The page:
Quick Hits - September 6, 2023 - American Society of Employers - ASE Staff

Quick Hits - September 6, 2023

EEO-1 reporting starts October 31, 2023: The 2022 EEO-1 Component 1 data collection will open on Tuesday, October 31, 2023. The EEO-1 online Filer Support Message Center (i.e., filer help desk) will also be available on Tuesday, October 31, 2023, to assist filers with any inquiries they may have regarding the 2022 collection. The deadline to file the 2022 EEO-1 Component 1 report is Tuesday, December 5, 2023.  All updates about the 2022 EEO-1 Component 1 data collection, including the updated 2022 EEO-1 Component 1 Instruction Booklet and the updated 2022 EEO-1 Component 1 Data File Upload Specifications, will be posted to www.eeocdata.org/eeo1 as they become available. The EEOC anticipates posting the updated 2022 EEO-1 Component 1 Instruction Booklet for filers on Wednesday, September 6, 2023. The EEOC anticipates posting the updated 2022 EEO-1 Component 1 Data File Upload Specifications for filers on Wednesday, September 13, 2023.

What jobs are at risk for AI?  McKinsey research finds that workers earning less than $40,000 per year are up to 14 times more likely to change occupations by the end of the decade than higher-paid earners. Health, STEM, transportation, warehousing, business, and legal professionals are projected to be growing under AI, while office support, customer service, sales, production work and food services are the worst impacted by AI acceleration, based on the research. The top industries with the most exposure to AI are science, technology, finance, insurance, real estate, and public administration. The industries with the least exposure are managerial, administrative and food services, based on Pew Research.  The Pew survey showed that workers more likely to see AI exposure do not necessarily feel their jobs are at risk. About one in four workers in professional, scientific, and technical services believe AI will help more than hurt them, with about 20% of workers in government, public administration, and military polling the same. HR is also at risk. About a fifth of U.S. workers are considered to have "high exposure" to AI, particularly workers who identify as women, Asian, college-educated, and high-paid workers, according to the Pew Research Center.  Source: Channel 4 New York 8/8/23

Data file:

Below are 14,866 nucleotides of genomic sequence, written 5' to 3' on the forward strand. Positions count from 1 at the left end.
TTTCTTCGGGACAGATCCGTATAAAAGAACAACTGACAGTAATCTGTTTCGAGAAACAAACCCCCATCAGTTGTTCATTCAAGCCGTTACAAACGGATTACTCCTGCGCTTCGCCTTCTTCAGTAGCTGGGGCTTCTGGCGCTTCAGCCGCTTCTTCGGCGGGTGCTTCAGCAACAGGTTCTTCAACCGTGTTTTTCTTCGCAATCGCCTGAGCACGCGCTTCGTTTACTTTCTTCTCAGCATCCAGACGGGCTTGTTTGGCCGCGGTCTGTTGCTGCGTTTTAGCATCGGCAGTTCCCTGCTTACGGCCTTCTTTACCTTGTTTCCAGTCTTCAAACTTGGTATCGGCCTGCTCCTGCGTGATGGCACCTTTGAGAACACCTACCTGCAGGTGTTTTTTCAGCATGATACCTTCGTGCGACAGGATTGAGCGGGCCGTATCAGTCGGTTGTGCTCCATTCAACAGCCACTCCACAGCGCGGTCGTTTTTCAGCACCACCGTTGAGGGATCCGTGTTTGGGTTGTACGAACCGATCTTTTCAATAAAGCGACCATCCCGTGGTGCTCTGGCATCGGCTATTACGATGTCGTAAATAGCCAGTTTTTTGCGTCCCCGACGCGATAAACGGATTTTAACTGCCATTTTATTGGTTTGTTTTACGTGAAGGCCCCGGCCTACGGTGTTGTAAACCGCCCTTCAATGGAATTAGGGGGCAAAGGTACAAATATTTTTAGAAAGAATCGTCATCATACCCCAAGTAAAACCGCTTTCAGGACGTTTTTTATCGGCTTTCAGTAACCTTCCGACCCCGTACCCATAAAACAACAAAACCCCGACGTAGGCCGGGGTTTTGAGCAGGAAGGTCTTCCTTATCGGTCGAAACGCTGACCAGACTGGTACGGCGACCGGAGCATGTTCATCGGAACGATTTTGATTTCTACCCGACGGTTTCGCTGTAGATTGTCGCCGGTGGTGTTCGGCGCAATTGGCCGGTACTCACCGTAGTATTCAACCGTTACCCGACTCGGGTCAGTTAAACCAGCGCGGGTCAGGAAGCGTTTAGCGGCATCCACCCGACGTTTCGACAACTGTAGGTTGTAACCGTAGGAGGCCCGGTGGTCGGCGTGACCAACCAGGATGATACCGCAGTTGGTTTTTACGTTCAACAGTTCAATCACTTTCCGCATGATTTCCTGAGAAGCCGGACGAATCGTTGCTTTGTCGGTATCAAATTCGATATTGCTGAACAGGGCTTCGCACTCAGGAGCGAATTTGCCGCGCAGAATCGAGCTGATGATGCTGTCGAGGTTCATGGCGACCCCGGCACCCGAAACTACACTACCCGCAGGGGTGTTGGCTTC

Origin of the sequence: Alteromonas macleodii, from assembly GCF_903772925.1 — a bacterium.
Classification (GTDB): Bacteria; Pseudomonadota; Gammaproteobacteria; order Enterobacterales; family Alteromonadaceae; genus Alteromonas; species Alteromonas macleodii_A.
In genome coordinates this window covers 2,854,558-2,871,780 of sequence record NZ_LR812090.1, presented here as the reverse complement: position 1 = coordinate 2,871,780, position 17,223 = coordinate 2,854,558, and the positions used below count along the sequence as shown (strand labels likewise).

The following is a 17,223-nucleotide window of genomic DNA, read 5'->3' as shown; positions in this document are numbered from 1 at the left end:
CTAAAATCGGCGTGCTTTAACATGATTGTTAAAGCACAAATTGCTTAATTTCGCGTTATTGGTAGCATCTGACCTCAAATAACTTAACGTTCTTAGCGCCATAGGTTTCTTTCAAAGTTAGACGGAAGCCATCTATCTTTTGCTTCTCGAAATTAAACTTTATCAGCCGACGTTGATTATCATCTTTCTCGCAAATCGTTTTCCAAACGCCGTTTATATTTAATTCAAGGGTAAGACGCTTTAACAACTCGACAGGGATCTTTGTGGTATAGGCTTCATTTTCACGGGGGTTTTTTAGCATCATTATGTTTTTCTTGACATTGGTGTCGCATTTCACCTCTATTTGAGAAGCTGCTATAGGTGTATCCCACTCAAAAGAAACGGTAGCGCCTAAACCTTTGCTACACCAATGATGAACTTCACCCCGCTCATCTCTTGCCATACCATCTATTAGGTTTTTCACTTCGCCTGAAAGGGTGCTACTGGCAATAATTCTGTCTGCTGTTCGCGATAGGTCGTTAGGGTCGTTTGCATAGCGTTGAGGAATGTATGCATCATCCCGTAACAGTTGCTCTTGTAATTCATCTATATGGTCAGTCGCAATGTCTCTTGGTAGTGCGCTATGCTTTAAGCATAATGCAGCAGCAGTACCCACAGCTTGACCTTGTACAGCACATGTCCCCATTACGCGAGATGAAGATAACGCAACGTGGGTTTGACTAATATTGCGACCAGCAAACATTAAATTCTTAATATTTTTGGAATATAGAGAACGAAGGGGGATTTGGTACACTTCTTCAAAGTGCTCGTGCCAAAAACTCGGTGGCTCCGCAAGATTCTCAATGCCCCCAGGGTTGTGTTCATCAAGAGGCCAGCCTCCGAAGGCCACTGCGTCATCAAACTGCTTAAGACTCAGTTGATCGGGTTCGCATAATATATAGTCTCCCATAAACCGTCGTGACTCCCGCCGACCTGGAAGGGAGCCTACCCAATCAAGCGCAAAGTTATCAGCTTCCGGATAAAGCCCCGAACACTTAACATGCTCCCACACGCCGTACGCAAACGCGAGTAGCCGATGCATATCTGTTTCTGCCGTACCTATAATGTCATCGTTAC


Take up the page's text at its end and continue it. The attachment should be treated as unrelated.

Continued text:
Where is the job shortage? The sectors especially struggling with a lack of workers are durable goods manufacturing, wholesale and retail trade, and education and health services. Unlike the accommodation and food services sectors, these industries are unable to find enough skilled workers to fill all of their available job openings.  Immigration has also failed to reach pre-pandemic levels. The 13 states most affected by labor shortages, according to the U.S. Chamber of Commerce, are Alabama, Arkansas, Maine, Maryland, Massachusetts, Montana, Nebraska, New Hampshire, North Dakota, Oklahoma, South Dakota, Utah, and Vermont. These states are all included in the "Most Severe" category in the Chamber's Worker Shortage index. The other categories are "More Severe," "Severe," "Less Severe" and "Least Severe." North Dakota and South Dakota have 35 available workers for every 100 job opportunities, with respectively 30,000 and 31,000 job openings, and 8,466 and 8,864 unemployed people.  Nebraska and Maryland have 40 available workers for every 100 jobs, with respectively 63,000 and 204,000 job vacancies, and 20,458 and 65,353 unemployed.  New Hampshire has 41 available workers for every 100 jobs, with 41,000 job openings and 13,466 unemployed people.  Montana, according to the Chamber, has 46 available workers for every 100 jobs, with 37,000 job openings and 13,802 unemployed people.  Source: Newsweek 8/10/23